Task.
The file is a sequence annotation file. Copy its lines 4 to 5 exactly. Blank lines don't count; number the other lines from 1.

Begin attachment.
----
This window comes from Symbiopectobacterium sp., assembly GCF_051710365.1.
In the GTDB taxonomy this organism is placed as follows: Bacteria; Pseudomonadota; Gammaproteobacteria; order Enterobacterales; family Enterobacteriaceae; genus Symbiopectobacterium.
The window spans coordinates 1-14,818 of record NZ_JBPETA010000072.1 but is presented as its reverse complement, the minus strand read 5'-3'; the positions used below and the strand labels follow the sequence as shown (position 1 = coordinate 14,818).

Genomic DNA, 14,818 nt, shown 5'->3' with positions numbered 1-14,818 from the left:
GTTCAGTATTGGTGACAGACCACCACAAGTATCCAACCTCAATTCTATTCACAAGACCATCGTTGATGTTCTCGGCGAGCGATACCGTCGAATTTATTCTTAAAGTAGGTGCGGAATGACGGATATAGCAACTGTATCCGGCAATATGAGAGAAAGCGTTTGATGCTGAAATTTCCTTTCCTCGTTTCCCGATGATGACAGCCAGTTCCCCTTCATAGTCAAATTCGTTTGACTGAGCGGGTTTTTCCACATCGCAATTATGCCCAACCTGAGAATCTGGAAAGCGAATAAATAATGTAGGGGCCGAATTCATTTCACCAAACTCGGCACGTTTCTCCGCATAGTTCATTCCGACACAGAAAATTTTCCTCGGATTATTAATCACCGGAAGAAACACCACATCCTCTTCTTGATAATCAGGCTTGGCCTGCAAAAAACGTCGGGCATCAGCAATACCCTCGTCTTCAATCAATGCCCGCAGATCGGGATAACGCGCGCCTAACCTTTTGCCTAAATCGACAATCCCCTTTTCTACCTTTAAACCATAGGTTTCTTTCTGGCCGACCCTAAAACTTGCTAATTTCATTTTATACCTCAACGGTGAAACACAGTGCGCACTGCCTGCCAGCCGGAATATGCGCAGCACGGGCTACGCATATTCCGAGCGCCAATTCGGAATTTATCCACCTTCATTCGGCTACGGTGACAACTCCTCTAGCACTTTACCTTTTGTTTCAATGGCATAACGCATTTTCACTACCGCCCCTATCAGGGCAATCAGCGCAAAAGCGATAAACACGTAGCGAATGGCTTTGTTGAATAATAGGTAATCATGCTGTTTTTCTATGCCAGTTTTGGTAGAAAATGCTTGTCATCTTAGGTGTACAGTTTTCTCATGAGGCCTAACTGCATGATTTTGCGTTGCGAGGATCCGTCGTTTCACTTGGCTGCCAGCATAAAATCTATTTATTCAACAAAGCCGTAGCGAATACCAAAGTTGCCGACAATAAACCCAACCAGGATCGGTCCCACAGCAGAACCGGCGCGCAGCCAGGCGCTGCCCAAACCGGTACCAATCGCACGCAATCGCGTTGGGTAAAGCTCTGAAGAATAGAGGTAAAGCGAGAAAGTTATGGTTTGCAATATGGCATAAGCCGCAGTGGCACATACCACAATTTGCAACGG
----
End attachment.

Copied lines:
Genomic DNA, 14,818 nt, shown 5'->3' with positions numbered 1-14,818 from the left:
GTTCAGTATTGGTGACAGACCACCACAAGTATCCAACCTCAATTCTATTCACAAGACCATCGTTGATGTTCTCGGCGAGCGATACCGTCGAATTTATTCTTAAAGTAGGTGCGGAATGACGGATATAGCAACTGTATCCGGCAATATGAGAGAAAGCGTTTGATGCTGAAATTTCCTTTCCTCGTTTCCCGATGATGACAGCCAGTTCCCCTTCATAGTCAAATTCGTTTGACTGAGCGGGTTTTTCCACATCGCAATTATGCCCAACCTGAGAATCTGGAAAGCGAATAAATAATGTAGGGGCCGAATTCATTTCACCAAACTCGGCACGTTTCTCCGCATAGTTCATTCCGACACAGAAAATTTTCCTCGGATTATTAATCACCGGAAGAAACACCACATCCTCTTCTTGATAATCAGGCTTGGCCTGCAAAAAACGTCGGGCATCAGCAATACCCTCGTCTTCAATCAATGCCCGCAGATCGGGATAACGCGCGCCTAACCTTTTGCCTAAATCGACAATCCCCTTTTCTACCTTTAAACCATAGGTTTCTTTCTGGCCGACCCTAAAACTTGCTAATTTCATTTTATACCTCAACGGTGAAACACAGTGCGCACTGCCTGCCAGCCGGAATATGCGCAGCACGGGCTACGCATATTCCGAGCGCCAATTCGGAATTTATCCACCTTCATTCGGCTACGGTGACAACTCCTCTAGCACTTTACCTTTTGTTTCAATGGCATAACGCATTTTCACTACCGCCCCTATCAGGGCAATCAGCGCAAAAGCGATAAACACGTAGCGAATGGCTTTGTTGAATAATAGGTAATCATGCTGTTTTTCTATGCCAGTTTTGGTAGAAAATGCTTGTCATCTTAGGTGTACAGTTTTCTCATGAGGCCTAACTGCATGATTTTGCGTTGCGAGGATCCGTCGTTTCACTTGGCTGCCAGCATAAAATCTATTTATTCAACAAAGCCGTAGCGAATACCAAAGTTGCCGACAATAAACCCAACCAGGATCGGTCCCACAGCAGAACCGGCGCGCAGCCAGGCGCTGCCCAAACCGGTACCAATCGCACGCAATCGCGTTGGGTAAAGCTCTGAAGAATAGAGGTAAAGCGAGAAAGTTATGGTTTGCAATATGGCATAAGCCGCAGTGGCACATACCACAATTTGCAACGG